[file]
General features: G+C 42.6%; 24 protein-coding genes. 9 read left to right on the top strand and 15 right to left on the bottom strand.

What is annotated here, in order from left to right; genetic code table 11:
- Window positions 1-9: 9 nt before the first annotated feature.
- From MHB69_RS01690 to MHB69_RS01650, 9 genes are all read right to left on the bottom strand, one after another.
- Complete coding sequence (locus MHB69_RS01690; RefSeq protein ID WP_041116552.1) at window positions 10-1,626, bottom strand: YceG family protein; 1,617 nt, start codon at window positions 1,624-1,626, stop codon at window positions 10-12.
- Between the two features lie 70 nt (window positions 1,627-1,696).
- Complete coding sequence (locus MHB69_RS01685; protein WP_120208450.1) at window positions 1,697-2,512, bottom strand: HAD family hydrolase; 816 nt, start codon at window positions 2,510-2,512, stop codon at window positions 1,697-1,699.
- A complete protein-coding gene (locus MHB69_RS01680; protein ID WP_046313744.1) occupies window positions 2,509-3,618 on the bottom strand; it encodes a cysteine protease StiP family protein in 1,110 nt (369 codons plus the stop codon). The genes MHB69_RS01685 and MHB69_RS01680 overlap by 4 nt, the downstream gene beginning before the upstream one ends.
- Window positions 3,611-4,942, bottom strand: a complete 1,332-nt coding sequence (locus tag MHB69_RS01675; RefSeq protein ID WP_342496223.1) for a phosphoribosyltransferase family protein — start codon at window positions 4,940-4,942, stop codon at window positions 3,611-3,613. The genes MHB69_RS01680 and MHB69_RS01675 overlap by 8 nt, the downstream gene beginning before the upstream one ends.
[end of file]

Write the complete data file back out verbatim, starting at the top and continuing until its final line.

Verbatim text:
General features: G+C 42.6%; 24 protein-coding genes. 9 read left to right on the top strand and 15 right to left on the bottom strand.

What is annotated here, in order from left to right; genetic code table 11:
- Window positions 1-9: 9 nt before the first annotated feature.
- From MHB69_RS01690 to MHB69_RS01650, 9 genes are all read right to left on the bottom strand, one after another.
- Complete coding sequence (locus MHB69_RS01690; RefSeq protein ID WP_041116552.1) at window positions 10-1,626, bottom strand: YceG family protein; 1,617 nt, start codon at window positions 1,624-1,626, stop codon at window positions 10-12.
- Between the two features lie 70 nt (window positions 1,627-1,696).
- Complete coding sequence (locus MHB69_RS01685; protein WP_120208450.1) at window positions 1,697-2,512, bottom strand: HAD family hydrolase; 816 nt, start codon at window positions 2,510-2,512, stop codon at window positions 1,697-1,699.
- A complete protein-coding gene (locus MHB69_RS01680; protein ID WP_046313744.1) occupies window positions 2,509-3,618 on the bottom strand; it encodes a cysteine protease StiP family protein in 1,110 nt (369 codons plus the stop codon). The genes MHB69_RS01685 and MHB69_RS01680 overlap by 4 nt, the downstream gene beginning before the upstream one ends.
- Window positions 3,611-4,942, bottom strand: a complete 1,332-nt coding sequence (locus tag MHB69_RS01675; RefSeq protein ID WP_342496223.1) for a phosphoribosyltransferase family protein — start codon at window positions 4,940-4,942, stop codon at window positions 3,611-3,613. The genes MHB69_RS01680 and MHB69_RS01675 overlap by 8 nt, the downstream gene beginning before the upstream one ends.